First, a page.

Workplace wellbeing can often feel hard to achieve, but it’s vital to understand how daily life choices contribute towards promoting positive wellbeing – both at work, and during your home life.
If you’re an employee looking for ways to enhance your own wellbeing at work, then take a look through our guide to improved wellbeing.
Here, we set out 7 key steps to helping to make you feel more content at work, leading to a happier, healthier and more relaxed version of you!
- Create boundaries
The first step towards improved wellbeing at work comes from intentionally setting out clear boundaries between your working and home life. It can be easier said than done, but putting the effort into switching off at the end of the day is key.
If you’re back working in the office, use your commuting time to decompress – don’t keep checking ‘one last email’, otherwise your work/home life boundaries will become increasingly blurred. If you’re struggling to switch off from work due to still working from home, why not recreate your commute? Use your usual commute time to physically step away from your work equipment and practise something to help you decompress – pack away your work equipment, and go for a walk, practise meditation, or read a book.
- Get into a routine
As boundaries are an essential part of maintaining a healthy work/life balance to improve workplace wellbeing, so too is a routine. You don’t have to plot out each day hour by hour, but establish regular working practises will help you get through your day and a little organisation will help you feel prepared to tackle work.
It could be as simple as starting, or ending, each day with writing a list of key actions to address, planning in your regular computer breaks (if you use a computer) and ensuring you take your lunch break at the same time each day – instead of getting bogged down in tasks. Working from home and the proximity of being able to just ‘wake up and log on’ also makes it even more tempting to hit the snooze button a few more times in the morning, but waking up at a set time each day is essentially to routine management.
- Be flexible
Being flexible with work isn’t just for employers to take note of, employees also need to afford themselves flexibility wherever possible too. Ensure you’re making the most of any flexible working policies available to you when needed, and pay attention to your working body clock. Responding to your energy levels throughout the day is key to a more fulfilling and productive day.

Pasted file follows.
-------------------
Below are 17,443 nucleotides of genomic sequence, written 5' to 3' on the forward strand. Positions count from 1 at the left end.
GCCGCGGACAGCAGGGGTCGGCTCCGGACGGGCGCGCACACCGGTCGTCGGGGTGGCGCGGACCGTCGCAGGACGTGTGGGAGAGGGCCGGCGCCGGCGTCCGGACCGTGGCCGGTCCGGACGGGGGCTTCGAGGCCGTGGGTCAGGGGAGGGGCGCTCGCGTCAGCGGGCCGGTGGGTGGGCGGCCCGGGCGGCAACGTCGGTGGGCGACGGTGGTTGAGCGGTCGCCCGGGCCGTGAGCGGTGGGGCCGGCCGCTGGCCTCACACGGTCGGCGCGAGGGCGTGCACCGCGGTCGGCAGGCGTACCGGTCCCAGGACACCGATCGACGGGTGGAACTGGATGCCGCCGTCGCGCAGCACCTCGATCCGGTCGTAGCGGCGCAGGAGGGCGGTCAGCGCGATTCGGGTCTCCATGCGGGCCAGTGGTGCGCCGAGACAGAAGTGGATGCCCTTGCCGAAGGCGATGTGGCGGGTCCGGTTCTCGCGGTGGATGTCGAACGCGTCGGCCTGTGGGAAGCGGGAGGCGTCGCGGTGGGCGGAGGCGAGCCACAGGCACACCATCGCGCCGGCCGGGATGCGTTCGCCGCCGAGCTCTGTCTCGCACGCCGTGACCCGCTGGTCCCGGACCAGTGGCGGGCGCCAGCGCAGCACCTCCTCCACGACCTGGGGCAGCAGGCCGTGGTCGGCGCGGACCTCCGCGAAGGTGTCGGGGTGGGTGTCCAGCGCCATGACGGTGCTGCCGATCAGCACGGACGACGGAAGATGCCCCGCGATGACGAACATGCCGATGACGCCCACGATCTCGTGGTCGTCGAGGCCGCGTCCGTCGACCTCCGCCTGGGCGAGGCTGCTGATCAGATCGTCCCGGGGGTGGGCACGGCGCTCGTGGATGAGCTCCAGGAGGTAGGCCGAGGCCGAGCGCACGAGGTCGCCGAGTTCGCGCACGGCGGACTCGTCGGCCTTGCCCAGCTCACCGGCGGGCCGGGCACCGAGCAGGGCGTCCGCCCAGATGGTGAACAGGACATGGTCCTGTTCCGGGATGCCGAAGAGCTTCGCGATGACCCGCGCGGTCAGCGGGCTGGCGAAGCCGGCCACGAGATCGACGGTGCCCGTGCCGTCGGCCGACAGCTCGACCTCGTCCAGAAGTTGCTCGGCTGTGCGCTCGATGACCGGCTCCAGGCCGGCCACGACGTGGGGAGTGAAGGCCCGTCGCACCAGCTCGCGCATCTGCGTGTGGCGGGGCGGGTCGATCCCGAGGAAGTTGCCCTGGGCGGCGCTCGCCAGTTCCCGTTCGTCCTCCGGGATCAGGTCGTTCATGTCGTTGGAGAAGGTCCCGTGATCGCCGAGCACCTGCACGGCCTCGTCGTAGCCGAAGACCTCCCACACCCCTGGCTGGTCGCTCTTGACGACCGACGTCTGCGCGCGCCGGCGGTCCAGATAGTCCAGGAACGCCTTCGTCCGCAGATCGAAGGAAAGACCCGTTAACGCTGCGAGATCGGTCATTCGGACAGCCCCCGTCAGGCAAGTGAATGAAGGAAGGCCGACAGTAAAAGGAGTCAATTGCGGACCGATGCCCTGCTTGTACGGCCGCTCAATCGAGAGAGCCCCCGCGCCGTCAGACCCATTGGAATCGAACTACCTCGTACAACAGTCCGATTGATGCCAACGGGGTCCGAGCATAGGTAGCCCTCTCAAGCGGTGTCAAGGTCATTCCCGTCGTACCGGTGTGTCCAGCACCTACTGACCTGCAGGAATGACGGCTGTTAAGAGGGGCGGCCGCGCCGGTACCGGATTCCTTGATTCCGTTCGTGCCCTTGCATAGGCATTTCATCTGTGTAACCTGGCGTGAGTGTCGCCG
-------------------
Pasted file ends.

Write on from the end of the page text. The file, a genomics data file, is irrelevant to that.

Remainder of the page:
Find yourself full of energy first thing in the morning? Make sure you’re tackling your hardest tasks during this time. Usually have an energy slump mid-afternoon? Then take 15 minutes away from your desk, whether in the office or at home, to get in a little movement and have a coffee break.
- Get active
As you look to improve your wellbeing at work, mental wellbeing can often be a focus – but the physical is just as important as the mental. You don’t have to be a marathon runner or gym bunny, if you’re able to simply move in some uplifted way it can help improve your physical health and boost your overall wellbeing. The important thing is to set a base level of physical activity that suits you – it could be a morning 5k to get you moving first thing, a 15 minutes walking break to get your steps in up and down the office, or a gentle yoga session before bedtime to wind down, just as long as it gets your blood circulation going and contributes towards producing much-needed endorphins.
- Be healthy and hydrate
Just as physical fitness and movement contributes to wellbeing, so too does diet and hydration. Making healthier food choices and having a more balanced diet ensures your body is getting the right nutrients, many of which contribute towards boosted mood. And that’s not to say eating a packet of crisps is the end of the world, but swapping your afternoon chocolate bar for a banana some days is a small step that can help set you on the right track.
Similarly, water is essential in a balanced diet. From a glass of water helping to get your metabolism started in the morning, to keeping your body temperature regulated and flushing out toxins, water contributes towards boosting your wellbeing in a plethora of ways.
- Aim for 8 hours
The final element in the ‘trinity’ of wellbeing contributing factors (after physical activity and healthy diet), is making sure you’re getting enough sleep each night. We all know how a poor night’s sleep affects our mood, attention to detail, and judgement amongst other factors, so getting a good night’s sleep and removing these negative mental impacts will help prepare you for your working day far better.
It’s a simple concept, but one which is far too often neglected during busy working weeks – and overlooked as a truly important factor in achieving overall wellbeing. Instead of working late to finish a task, having a knock-on effect on your routine and bedtime, it can be far more prudent to finish relatively on time and start afresh the next day. Writing down a list of things and/or thoughts to remember the following day can help you leave any causes of concern out of mind temporarily, to pick back up the next day.
- Don’t compare yourself with others
Finally, it’s vital in all of your efforts to improve your wellbeing at work that you do not compare your efforts with the efforts of others. Wellbeing is entirely individualised, and what you may place importance on – perhaps physical fitness and getting enough sleep – will often be entirely different to the priorities of others.
Removing any comparison to others will allow you to focus on your individual goals, intentions, and journey to achieving greater wellbeing at work. To see how we recommend our employers better support wellbeing at work, check out Birchwood Park’s Wellbeing Handbook